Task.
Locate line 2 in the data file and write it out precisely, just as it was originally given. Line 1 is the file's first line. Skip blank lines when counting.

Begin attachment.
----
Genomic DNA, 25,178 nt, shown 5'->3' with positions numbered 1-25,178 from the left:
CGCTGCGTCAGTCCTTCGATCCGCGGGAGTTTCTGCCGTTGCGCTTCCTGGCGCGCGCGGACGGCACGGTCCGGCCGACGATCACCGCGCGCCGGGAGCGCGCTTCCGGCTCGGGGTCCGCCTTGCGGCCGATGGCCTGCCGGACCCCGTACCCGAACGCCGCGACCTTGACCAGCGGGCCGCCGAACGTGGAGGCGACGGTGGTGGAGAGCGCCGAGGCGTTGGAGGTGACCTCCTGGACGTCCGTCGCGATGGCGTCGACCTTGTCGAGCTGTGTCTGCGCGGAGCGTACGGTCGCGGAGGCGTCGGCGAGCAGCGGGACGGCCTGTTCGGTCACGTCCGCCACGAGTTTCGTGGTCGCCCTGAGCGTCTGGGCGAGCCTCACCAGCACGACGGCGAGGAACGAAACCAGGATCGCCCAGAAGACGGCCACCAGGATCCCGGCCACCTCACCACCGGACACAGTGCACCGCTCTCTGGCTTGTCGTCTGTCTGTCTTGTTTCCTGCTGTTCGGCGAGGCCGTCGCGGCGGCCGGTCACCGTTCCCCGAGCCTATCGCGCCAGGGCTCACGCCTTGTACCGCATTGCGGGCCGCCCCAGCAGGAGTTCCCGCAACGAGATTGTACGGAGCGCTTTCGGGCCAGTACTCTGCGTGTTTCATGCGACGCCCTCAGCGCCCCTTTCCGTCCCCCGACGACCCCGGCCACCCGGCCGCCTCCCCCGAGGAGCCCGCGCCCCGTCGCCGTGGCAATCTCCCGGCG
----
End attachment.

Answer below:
CGCTGCGTCAGTCCTTCGATCCGCGGGAGTTTCTGCCGTTGCGCTTCCTGGCGCGCGCGGACGGCACGGTCCGGCCGACGATCACCGCGCGCCGGGAGCGCGCTTCCGGCTCGGGGTCCGCCTTGCGGCCGATGGCCTGCCGGACCCCGTACCCGAACGCCGCGACCTTGACCAGCGGGCCGCCGAACGTGGAGGCGACGGTGGTGGAGAGCGCCGAGGCGTTGGAGGTGACCTCCTGGACGTCCGTCGCGATGGCGTCGACCTTGTCGAGCTGTGTCTGCGCGGAGCGTACGGTCGCGGAGGCGTCGGCGAGCAGCGGGACGGCCTGTTCGGTCACGTCCGCCACGAGTTTCGTGGTCGCCCTGAGCGTCTGGGCGAGCCTCACCAGCACGACGGCGAGGAACGAAACCAGGATCGCCCAGAAGACGGCCACCAGGATCCCGGCCACCTCACCACCGGACACAGTGCACCGCTCTCTGGCTTGTCGTCTGTCTGTCTTGTTTCCTGCTGTTCGGCGAGGCCGTCGCGGCGGCCGGTCACCGTTCCCCGAGCCTATCGCGCCAGGGCTCACGCCTTGTACCGCATTGCGGGCCGCCCCAGCAGGAGTTCCCGCAACGAGATTGTACGGAGCGCTTTCGGGCCAGTACTCTGCGTGTTTCATGCGACGCCCTCAGCGCCCCTTTCCGTCCCCCGACGACCCCGGCCACCCGGCCGCCTCCCCCGAGGAGCCCGCGCCCCGTCGCCGTGGCAATCTCCCGGCG